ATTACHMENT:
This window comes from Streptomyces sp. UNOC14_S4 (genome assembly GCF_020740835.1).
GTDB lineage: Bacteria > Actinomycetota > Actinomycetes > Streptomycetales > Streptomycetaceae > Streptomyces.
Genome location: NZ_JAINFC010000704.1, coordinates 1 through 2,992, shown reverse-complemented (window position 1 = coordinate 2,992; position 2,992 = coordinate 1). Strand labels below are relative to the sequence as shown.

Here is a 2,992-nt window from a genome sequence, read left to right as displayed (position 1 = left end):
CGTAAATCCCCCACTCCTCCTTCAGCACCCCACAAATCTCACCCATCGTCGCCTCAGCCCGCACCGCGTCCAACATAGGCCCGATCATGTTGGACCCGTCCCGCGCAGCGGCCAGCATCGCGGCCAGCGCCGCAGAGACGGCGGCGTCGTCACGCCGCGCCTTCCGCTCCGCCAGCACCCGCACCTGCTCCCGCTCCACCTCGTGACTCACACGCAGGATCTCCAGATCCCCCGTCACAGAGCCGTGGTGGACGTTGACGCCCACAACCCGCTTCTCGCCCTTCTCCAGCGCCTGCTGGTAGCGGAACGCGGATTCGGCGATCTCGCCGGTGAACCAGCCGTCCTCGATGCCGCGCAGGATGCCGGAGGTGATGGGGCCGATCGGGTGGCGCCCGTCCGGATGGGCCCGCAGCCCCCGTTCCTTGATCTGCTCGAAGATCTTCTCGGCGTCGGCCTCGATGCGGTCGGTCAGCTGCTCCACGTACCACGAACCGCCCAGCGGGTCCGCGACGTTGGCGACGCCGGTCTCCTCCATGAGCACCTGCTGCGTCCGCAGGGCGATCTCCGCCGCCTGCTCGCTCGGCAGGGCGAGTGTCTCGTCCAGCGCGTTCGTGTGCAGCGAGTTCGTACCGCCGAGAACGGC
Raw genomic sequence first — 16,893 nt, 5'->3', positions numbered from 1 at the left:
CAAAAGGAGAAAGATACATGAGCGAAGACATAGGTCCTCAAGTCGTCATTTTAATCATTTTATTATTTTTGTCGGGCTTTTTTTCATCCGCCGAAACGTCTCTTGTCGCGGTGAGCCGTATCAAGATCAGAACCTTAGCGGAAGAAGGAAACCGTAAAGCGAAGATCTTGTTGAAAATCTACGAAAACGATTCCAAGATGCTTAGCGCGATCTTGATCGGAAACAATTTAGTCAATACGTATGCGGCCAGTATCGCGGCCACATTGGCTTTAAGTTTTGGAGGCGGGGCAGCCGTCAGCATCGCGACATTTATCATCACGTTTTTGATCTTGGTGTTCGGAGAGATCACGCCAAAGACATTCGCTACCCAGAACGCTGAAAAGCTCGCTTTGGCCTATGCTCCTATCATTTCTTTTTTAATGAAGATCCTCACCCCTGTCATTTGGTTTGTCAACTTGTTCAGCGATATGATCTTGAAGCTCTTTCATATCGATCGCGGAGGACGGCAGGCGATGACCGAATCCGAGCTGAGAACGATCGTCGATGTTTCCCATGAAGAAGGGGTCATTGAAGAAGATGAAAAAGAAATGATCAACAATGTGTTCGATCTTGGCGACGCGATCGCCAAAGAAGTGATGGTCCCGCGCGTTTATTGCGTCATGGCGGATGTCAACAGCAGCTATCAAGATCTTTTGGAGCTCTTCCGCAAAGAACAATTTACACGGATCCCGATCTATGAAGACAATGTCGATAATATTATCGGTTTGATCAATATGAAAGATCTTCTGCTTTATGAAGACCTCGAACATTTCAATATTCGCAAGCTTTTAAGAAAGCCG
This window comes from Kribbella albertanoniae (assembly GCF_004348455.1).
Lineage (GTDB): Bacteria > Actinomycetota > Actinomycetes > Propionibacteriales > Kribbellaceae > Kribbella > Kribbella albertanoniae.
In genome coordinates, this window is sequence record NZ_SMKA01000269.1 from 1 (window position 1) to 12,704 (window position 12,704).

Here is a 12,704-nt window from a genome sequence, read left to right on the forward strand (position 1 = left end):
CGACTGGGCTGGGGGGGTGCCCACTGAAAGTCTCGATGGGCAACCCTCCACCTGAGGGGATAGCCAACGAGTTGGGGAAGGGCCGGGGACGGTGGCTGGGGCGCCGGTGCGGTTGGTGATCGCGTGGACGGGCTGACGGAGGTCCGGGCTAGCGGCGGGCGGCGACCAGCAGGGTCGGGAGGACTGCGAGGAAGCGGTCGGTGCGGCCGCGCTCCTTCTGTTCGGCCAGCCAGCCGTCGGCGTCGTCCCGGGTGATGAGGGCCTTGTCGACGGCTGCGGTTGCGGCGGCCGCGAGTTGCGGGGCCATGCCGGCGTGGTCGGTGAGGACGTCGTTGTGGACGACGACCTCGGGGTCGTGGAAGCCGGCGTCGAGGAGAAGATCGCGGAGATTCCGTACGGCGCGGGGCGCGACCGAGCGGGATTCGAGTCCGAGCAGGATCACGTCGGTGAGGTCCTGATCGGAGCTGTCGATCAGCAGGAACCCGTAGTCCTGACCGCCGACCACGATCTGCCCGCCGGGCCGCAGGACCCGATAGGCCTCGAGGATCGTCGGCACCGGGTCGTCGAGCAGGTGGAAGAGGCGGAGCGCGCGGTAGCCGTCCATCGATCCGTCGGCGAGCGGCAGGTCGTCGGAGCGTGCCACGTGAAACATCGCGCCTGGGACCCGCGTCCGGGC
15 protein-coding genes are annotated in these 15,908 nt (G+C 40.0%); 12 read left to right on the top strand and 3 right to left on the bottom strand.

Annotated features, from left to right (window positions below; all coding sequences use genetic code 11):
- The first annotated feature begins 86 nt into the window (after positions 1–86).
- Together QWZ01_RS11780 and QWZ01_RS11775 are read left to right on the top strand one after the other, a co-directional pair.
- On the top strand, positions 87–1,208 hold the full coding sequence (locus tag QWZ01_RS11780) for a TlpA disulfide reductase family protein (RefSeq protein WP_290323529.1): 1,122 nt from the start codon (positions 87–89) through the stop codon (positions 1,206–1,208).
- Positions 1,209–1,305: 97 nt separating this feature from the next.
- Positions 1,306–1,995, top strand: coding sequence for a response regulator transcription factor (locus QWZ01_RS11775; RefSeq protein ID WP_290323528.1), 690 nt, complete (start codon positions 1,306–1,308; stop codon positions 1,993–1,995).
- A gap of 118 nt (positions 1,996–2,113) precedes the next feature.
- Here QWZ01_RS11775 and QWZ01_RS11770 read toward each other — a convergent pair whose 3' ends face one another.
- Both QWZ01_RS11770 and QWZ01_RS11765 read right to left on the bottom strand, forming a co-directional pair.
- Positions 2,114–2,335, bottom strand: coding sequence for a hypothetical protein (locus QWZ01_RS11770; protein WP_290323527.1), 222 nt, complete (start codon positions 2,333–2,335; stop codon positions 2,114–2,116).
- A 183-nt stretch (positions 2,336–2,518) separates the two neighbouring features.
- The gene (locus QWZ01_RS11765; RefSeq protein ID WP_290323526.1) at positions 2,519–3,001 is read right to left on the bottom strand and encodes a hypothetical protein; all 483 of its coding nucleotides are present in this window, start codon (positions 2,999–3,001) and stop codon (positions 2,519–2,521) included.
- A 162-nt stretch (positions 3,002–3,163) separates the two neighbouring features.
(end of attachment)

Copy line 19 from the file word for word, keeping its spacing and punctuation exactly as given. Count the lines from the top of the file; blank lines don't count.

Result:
- Positions 1,306–1,995, top strand: coding sequence for a response regulator transcription factor (locus QWZ01_RS11775; RefSeq protein ID WP_290323528.1), 690 nt, complete (start codon positions 1,306–1,308; stop codon positions 1,993–1,995).